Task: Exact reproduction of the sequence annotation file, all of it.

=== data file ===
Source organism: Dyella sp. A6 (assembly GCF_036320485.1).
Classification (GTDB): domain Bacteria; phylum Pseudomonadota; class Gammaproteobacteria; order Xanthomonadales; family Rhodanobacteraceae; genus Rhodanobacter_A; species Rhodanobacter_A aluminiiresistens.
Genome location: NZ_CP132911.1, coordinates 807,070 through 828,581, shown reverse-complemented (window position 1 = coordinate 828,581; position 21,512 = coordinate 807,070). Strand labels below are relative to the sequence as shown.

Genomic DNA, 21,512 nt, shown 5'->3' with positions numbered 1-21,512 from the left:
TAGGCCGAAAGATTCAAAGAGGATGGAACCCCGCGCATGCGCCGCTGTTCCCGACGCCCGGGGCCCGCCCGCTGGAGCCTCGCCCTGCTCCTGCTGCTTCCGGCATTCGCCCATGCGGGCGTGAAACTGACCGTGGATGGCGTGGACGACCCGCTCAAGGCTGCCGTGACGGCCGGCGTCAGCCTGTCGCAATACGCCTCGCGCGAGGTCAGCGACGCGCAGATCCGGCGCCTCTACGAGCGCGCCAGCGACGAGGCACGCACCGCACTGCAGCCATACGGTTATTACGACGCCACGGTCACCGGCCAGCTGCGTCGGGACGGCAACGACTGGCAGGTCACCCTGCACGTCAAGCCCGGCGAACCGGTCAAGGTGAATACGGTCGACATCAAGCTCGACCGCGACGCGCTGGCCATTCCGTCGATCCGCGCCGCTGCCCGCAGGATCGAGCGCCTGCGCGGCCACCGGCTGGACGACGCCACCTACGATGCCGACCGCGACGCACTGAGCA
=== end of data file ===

Source organism: Dyella sp. A6 (assembly GCF_036320485.1).
Classification (GTDB): domain Bacteria; phylum Pseudomonadota; class Gammaproteobacteria; order Xanthomonadales; family Rhodanobacteraceae; genus Rhodanobacter_A; species Rhodanobacter_A aluminiiresistens.
Genome location: NZ_CP132911.1, coordinates 807,070 through 828,581, shown reverse-complemented (window position 1 = coordinate 828,581; position 21,512 = coordinate 807,070). Strand labels below are relative to the sequence as shown.

Genomic DNA, 21,512 nt, shown 5'->3' with positions numbered 1-21,512 from the left:
TAGGCCGAAAGATTCAAAGAGGATGGAACCCCGCGCATGCGCCGCTGTTCCCGACGCCCGGGGCCCGCCCGCTGGAGCCTCGCCCTGCTCCTGCTGCTTCCGGCATTCGCCCATGCGGGCGTGAAACTGACCGTGGATGGCGTGGACGACCCGCTCAAGGCTGCCGTGACGGCCGGCGTCAGCCTGTCGCAATACGCCTCGCGCGAGGTCAGCGACGCGCAGATCCGGCGCCTCTACGAGCGCGCCAGCGACGAGGCACGCACCGCACTGCAGCCATACGGTTATTACGACGCCACGGTCACCGGCCAGCTGCGTCGGGACGGCAACGACTGGCAGGTCACCCTGCACGTCAAGCCCGGCGAACCGGTCAAGGTGAATACGGTCGACATCAAGCTCGACCGCGACGCGCTGGCCATTCCGTCGATCCGCGCCGCTGCCCGCAGGATCGAGCGCCTGCGCGGCCACCGGCTGGACGACGCCACCTACGATGCCGACCGCGACGCACTGAGCA